A young unicorn frolics with friends and family to the tune and lyric structure of “Twinkle, Twinkle, Little Star.”
Predictably, the singable text reads: “Twinkle, Twinkle, unicorn, / sparkle with your magic horn. // Leaping over clouds so high, / like a diamond in the sky.” Each double-page spread shows the titular creature, yellow and with a rainbow mane, tail, and horn, leaping over rainbows, cavorting with bumblebees, and dancing with a pink bunny, among others. As night falls, the unicorn enjoys a story from what are likely parental figures, an older pink unicorn sporting a necklace and a blue unicorn with bow tie (it seems gender stereotypes exist among legendary creatures, too). Waring’s childlike art is a candy-colored explosion, with big-eyed critters, both legendary and real, all with chunky, toddler-esque physiques. While the verse is nothing new (“Twinkle, Twinkle Little Star” has arguably been rewritten more than any other children’s song) and there is little substance, it scans and sings relatively easily. Youngsters will be drawn to the sparkly rainbow on the cover.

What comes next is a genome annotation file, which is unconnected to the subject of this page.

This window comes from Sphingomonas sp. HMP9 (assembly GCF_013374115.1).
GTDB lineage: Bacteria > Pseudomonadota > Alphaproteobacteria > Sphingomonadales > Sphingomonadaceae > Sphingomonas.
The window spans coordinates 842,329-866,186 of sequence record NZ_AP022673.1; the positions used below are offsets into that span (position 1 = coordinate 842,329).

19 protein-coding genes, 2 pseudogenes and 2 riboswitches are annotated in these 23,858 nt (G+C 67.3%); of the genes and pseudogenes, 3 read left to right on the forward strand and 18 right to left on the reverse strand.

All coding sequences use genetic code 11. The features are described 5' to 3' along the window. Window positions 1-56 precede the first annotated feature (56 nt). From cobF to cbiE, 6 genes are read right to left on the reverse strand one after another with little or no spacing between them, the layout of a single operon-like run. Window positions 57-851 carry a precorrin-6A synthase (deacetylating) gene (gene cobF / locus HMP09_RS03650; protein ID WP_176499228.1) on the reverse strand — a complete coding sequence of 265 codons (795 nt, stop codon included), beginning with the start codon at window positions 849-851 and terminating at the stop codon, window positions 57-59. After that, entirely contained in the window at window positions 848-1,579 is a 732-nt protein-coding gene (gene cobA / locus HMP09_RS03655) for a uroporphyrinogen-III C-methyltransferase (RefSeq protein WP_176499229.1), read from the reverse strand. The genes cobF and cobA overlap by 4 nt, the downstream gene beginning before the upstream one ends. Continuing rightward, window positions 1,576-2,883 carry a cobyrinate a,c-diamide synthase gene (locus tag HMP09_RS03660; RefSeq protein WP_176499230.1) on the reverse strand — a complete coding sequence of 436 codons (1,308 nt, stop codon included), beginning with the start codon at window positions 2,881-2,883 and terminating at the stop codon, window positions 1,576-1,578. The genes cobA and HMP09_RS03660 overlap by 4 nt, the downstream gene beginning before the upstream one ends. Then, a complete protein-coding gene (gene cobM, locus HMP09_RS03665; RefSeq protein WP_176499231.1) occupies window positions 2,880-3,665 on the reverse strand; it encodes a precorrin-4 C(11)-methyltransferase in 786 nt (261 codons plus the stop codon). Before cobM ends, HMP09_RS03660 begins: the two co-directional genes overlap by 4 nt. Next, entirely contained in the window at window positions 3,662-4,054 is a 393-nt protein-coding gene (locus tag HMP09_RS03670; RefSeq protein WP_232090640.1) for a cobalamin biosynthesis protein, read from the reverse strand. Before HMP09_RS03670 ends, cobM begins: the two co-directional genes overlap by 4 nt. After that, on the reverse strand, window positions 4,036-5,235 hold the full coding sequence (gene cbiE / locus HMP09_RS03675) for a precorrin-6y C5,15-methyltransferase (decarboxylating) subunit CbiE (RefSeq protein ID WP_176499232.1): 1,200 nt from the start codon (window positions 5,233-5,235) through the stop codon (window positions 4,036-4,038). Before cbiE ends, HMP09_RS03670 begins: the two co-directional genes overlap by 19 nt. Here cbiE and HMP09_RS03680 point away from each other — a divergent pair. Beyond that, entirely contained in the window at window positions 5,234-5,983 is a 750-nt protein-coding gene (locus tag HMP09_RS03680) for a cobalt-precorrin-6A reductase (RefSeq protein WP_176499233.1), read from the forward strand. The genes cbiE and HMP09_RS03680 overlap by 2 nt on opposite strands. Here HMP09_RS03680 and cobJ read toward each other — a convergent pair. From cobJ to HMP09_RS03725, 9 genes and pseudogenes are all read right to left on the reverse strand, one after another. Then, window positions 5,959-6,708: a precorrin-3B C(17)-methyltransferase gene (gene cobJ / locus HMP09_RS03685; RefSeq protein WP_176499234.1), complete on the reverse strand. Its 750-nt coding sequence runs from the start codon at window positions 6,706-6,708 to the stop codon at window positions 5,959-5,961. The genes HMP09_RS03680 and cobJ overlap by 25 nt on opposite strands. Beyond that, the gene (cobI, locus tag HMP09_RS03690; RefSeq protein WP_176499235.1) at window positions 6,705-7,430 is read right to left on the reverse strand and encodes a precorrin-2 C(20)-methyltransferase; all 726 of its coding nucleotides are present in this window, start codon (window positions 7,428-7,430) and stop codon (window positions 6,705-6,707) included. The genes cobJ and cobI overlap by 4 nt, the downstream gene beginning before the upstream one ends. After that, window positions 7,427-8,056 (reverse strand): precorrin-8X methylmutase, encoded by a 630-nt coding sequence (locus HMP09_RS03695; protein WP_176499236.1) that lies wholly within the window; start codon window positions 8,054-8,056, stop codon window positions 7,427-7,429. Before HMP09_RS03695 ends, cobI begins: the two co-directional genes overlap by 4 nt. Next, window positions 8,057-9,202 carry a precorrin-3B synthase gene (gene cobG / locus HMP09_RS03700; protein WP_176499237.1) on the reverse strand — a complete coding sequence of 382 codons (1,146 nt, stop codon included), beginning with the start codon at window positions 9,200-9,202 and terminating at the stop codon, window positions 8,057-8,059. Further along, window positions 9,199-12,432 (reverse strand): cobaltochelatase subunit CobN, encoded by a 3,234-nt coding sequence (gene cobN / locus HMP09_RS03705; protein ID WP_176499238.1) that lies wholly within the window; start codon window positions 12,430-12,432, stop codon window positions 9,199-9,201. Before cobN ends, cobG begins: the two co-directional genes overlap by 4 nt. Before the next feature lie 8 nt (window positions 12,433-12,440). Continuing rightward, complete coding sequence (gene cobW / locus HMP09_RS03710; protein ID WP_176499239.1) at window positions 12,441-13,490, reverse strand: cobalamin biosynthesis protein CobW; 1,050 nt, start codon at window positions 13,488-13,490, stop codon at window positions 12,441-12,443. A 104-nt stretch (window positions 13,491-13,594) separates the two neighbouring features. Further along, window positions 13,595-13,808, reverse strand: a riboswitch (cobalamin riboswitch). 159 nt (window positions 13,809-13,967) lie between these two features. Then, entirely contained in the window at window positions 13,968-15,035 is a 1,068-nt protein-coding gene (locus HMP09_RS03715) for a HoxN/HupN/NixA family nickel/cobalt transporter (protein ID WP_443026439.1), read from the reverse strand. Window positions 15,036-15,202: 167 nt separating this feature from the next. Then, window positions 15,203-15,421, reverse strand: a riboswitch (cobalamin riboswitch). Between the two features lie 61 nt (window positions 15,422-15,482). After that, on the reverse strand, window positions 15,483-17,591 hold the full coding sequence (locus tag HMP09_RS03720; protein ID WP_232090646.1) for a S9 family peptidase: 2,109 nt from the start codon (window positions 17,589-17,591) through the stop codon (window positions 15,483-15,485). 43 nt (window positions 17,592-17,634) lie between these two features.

For the youngest of unicorn fanatics; others may want to look for their magic elsewhere. (Board book. 2-4)